A Burnaby NOW reader woke up to loud crashing sounds at 4 a.m. on Sept. 5 and discovered not a noisy neighbour but a hungry black bear rummaging through the dumpster across the street.
Kathie Dawe lives at the Misty Ridge co-op housing complex on Forest Grove Street at the foot of Burnaby Mountain.
Though this area is a hot spot for black bear sightings around this time of year, this was the first time Dawe has ever seen a bear in Burnaby.
"It was pretty exciting," she said. "He was a pretty big bear. Just gorgeous, too."
The bear took its time, spending at least an hour going back more than once to the dumpster for bags of garbage, hauling them into the roadway, and then lazily lying down to eat whatever edible contents it could find.
Dawe woke up the rest of her family, who sat at their window watching and snapping photos of the wild animal.
She also called the RCMP, who said they would alert the conservation office, though no one attended before the bear eventually wandered off. Dawe said she is concerned the bear will return now that it's had a taste of leftovers.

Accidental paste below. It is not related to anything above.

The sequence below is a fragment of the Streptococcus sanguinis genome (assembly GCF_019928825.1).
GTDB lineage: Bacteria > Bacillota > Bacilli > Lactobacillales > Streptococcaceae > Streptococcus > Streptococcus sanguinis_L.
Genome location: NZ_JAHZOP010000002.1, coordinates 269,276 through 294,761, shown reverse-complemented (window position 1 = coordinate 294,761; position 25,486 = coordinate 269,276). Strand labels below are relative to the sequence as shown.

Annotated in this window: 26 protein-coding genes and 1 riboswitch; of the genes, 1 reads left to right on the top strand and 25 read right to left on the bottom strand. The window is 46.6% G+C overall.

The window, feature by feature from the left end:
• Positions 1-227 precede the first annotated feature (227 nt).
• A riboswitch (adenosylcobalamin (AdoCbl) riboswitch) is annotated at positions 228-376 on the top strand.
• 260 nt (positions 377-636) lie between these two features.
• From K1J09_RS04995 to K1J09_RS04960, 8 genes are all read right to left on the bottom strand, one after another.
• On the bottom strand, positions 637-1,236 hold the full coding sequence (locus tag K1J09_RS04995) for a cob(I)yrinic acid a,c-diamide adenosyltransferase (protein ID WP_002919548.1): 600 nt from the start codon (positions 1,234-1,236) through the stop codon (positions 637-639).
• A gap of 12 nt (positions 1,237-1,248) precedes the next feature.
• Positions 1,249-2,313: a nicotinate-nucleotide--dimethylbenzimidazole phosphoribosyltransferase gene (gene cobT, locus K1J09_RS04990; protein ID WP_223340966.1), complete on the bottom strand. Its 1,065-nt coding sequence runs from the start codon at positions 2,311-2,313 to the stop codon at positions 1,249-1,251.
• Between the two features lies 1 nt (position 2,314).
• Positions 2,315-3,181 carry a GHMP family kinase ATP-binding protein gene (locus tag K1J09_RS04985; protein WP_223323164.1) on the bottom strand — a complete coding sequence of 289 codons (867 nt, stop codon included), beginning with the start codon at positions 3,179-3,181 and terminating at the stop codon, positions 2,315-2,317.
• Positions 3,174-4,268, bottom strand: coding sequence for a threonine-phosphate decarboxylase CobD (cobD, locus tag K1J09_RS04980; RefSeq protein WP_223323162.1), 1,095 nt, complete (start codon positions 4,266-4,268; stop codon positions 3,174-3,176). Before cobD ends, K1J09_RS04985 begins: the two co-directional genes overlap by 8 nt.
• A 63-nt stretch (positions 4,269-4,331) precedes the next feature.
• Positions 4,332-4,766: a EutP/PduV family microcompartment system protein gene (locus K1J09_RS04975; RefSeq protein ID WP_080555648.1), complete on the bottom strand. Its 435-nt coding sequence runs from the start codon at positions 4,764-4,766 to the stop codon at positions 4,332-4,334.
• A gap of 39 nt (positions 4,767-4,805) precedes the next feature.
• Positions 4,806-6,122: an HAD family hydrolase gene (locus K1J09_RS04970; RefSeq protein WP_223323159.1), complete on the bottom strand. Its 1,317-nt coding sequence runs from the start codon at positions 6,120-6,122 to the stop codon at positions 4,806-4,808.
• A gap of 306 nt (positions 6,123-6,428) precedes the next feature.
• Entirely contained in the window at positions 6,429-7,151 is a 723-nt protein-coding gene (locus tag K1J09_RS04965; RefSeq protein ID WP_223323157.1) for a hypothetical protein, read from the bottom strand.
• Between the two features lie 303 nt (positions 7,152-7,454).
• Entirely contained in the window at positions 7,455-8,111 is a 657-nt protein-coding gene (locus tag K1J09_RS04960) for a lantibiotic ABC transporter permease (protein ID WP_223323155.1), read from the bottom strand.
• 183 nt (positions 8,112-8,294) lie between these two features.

"It's rather sad because now this guy's into garbage and he'll probably be back here. And that means that he'll end up being killed, right? That's the sad part about it. I just wish he'd stay up the mountain," she said.
If the bear returns, the first step the conservation office would take would be to provide information on bear safety and education about proper garbage storage, said inspector Chris Doyle, with the B.C. conservation officer service.
Should that not deter it, the next step would be to tag and relocate the bear. Only if the problem escalates would the bear be destroyed, he said.
In July, Burnaby conservation officer David Cox told the NOW he'd received calls of several black bear sightings, but that the bears were not causing any trouble.
He said bear sightings around Burnaby Mountain are an annual occurrence, and people should be sure to keep dogs on leashes while hiking or walking on the mountain, and remember to keep garbage securely stored so bears cannot access it.